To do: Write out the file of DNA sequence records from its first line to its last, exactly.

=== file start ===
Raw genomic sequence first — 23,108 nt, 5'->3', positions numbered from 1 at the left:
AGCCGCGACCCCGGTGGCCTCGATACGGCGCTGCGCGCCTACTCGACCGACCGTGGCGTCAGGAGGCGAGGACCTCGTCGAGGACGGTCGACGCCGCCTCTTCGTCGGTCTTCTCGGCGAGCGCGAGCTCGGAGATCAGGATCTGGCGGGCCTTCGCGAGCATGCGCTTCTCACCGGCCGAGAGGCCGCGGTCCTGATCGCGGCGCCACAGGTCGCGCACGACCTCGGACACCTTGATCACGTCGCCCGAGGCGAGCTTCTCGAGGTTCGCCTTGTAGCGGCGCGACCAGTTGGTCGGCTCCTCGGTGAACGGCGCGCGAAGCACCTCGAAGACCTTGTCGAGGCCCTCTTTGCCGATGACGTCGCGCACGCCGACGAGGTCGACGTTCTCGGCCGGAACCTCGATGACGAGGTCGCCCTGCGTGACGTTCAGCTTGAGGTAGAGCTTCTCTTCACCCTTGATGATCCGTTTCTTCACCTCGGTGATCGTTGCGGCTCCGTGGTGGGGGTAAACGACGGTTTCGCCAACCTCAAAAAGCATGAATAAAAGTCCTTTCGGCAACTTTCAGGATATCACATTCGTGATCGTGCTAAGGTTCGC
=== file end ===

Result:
Raw genomic sequence first — 23,108 nt, 5'->3', positions numbered from 1 at the left:
AGCCGCGACCCCGGTGGCCTCGATACGGCGCTGCGCGCCTACTCGACCGACCGTGGCGTCAGGAGGCGAGGACCTCGTCGAGGACGGTCGACGCCGCCTCTTCGTCGGTCTTCTCGGCGAGCGCGAGCTCGGAGATCAGGATCTGGCGGGCCTTCGCGAGCATGCGCTTCTCACCGGCCGAGAGGCCGCGGTCCTGATCGCGGCGCCACAGGTCGCGCACGACCTCGGACACCTTGATCACGTCGCCCGAGGCGAGCTTCTCGAGGTTCGCCTTGTAGCGGCGCGACCAGTTGGTCGGCTCCTCGGTGAACGGCGCGCGAAGCACCTCGAAGACCTTGTCGAGGCCCTCTTTGCCGATGACGTCGCGCACGCCGACGAGGTCGACGTTCTCGGCCGGAACCTCGATGACGAGGTCGCCCTGCGTGACGTTCAGCTTGAGGTAGAGCTTCTCTTCACCCTTGATGATCCGTTTCTTCACCTCGGTGATCGTTGCGGCTCCGTGGTGGGGGTAAACGACGGTTTCGCCAACCTCAAAAAGCATGAATAAAAGTCCTTTCGGCAACTTTCAGGATATCACATTCGTGATCGTGCTAAGGTTCGC